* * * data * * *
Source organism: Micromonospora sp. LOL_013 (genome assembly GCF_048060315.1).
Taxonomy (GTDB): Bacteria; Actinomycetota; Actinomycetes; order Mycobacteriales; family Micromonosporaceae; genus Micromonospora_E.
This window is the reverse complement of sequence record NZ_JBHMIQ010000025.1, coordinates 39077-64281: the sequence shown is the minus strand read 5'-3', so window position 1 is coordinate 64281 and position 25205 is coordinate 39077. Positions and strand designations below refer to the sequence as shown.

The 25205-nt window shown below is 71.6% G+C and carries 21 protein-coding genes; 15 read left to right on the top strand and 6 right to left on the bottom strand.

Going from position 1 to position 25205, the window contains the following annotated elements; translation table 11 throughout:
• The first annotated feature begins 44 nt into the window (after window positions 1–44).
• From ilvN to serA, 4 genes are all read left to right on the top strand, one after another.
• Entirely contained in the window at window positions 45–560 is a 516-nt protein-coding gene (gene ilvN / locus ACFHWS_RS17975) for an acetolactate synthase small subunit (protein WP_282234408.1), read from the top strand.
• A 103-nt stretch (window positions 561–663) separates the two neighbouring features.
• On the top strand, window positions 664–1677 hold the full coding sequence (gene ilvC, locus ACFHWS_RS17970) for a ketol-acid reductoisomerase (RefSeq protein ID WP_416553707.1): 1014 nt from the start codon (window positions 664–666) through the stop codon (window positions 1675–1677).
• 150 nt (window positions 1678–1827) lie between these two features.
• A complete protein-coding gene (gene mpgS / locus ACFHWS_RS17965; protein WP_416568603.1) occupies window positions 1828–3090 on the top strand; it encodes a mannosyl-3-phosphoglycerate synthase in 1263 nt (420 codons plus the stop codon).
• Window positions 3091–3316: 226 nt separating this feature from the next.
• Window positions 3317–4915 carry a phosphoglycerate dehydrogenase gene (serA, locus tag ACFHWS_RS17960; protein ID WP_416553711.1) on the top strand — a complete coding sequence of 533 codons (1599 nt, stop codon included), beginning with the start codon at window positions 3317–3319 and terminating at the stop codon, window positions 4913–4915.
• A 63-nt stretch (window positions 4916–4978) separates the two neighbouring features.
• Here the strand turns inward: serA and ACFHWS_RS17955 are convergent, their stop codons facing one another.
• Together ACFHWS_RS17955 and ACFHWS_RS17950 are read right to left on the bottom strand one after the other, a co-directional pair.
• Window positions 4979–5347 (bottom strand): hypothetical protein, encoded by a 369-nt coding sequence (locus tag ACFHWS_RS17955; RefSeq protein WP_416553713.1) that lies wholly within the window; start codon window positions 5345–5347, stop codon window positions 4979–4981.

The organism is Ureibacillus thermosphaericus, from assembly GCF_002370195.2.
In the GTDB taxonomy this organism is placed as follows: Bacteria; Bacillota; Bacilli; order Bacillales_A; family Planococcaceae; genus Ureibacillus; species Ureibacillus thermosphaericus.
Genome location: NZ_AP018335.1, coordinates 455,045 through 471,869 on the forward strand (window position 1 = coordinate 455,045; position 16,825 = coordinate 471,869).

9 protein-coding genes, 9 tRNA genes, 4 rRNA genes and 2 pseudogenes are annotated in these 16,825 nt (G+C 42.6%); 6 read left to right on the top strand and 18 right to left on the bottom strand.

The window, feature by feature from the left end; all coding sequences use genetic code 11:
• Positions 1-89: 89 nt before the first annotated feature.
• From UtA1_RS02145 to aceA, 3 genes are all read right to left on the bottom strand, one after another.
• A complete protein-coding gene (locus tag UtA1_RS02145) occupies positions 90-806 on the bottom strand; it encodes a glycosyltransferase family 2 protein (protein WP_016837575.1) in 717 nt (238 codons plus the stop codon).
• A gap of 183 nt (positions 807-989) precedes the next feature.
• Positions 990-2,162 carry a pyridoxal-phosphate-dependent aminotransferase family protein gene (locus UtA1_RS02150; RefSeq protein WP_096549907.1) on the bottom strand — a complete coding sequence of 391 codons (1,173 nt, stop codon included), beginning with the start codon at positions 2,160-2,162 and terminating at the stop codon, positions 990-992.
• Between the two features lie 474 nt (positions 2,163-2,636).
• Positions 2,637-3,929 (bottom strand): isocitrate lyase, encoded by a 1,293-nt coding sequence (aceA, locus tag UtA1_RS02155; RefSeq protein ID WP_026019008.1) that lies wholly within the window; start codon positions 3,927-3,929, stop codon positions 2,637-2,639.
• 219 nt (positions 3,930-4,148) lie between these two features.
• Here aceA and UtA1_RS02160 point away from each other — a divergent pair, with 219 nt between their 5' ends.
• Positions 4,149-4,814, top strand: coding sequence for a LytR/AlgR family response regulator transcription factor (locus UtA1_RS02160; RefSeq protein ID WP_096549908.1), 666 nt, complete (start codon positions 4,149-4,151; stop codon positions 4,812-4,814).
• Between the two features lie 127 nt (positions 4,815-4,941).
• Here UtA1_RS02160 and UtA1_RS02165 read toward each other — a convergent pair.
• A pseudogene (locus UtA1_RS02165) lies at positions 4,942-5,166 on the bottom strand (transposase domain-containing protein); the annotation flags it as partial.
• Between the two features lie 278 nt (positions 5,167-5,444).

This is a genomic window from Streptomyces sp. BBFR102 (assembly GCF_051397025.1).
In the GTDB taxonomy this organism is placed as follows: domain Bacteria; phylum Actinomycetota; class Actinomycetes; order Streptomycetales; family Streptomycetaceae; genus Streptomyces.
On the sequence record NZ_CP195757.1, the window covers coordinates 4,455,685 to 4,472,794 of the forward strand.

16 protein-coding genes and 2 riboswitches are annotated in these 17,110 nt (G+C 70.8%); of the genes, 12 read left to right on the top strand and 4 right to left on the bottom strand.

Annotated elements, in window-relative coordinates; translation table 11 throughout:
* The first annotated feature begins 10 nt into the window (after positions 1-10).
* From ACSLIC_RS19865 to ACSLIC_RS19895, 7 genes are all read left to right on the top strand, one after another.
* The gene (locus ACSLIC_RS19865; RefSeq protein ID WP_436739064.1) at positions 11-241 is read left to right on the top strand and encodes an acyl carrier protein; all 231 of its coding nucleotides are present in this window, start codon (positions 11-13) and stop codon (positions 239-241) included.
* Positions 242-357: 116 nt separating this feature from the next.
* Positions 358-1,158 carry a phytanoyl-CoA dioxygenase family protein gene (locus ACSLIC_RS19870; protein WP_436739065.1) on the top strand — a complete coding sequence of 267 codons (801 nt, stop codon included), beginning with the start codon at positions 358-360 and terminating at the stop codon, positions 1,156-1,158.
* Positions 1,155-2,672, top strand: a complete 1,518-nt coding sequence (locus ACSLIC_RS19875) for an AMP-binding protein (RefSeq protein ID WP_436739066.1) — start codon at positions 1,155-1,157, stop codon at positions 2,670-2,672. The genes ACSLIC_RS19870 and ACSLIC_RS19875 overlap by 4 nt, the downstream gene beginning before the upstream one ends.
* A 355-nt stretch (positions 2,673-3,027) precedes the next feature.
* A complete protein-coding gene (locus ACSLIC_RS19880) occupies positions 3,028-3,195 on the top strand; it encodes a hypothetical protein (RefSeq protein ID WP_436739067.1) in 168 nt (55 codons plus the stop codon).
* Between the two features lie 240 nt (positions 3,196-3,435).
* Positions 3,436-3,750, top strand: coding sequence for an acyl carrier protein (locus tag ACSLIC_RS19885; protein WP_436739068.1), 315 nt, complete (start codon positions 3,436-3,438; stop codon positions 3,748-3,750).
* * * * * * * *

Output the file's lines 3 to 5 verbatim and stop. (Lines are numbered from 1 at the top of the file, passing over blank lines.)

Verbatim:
This window is the reverse complement of sequence record NZ_JBHMIQ010000025.1, coordinates 39077-64281: the sequence shown is the minus strand read 5'-3', so window position 1 is coordinate 64281 and position 25205 is coordinate 39077. Positions and strand designations below refer to the sequence as shown.

The 25205-nt window shown below is 71.6% G+C and carries 21 protein-coding genes; 15 read left to right on the top strand and 6 right to left on the bottom strand.

Going from position 1 to position 25205, the window contains the following annotated elements; translation table 11 throughout: